Seven years of plenty and two years of famine have passed, yet Joseph, the supreme authority in Egypt, never contacts his family in Canaan. In fact, Joseph seems to show no interest in being reunited with his family or even visiting his aged father, who has, for twenty-two years, been mourning for Joseph, thinking that his beloved son was dead.

It could be that Joseph was simply overwhelmed by the demands and responsibilities of his executive position, and could not spare the time to visit his father in Canaan. But, Joseph certainly could have sent a personal messenger to his aged father. Knowing of the impending famine, he should have warned his family, and informed them that there was grain to be had in Egypt.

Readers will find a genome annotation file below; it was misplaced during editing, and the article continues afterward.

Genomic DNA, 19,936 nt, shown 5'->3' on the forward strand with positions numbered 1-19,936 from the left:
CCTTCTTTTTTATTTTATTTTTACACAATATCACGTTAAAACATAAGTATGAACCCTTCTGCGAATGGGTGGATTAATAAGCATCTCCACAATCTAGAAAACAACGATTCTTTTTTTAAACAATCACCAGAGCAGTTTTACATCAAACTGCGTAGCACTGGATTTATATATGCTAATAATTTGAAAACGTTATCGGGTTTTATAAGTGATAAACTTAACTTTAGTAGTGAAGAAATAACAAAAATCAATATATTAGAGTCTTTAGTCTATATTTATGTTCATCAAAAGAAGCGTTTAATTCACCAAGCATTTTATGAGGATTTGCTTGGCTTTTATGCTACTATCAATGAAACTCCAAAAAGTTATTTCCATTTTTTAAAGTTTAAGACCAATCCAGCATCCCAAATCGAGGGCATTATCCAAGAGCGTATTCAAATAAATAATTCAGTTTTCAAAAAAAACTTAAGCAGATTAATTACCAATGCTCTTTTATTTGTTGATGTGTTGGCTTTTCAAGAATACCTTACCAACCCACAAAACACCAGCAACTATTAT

Perhaps the most compelling reason for Joseph not contacting his family was the fact that Joseph felt deeply betrayed by them. Not only did his brothers sell him as a slave, but due to his father’s “irresponsible” parenting, Jacob’s household became highly dysfunctional, leading to the brother’s unbridled animosity toward Joseph. And just as Judah had previously fallen out with his brothers (Genesis 38), wanting nothing to do with his family after they accused him of being responsible for the sale of Joseph, so too did Joseph feel only ill will toward his family, and had little desire to reunite with them.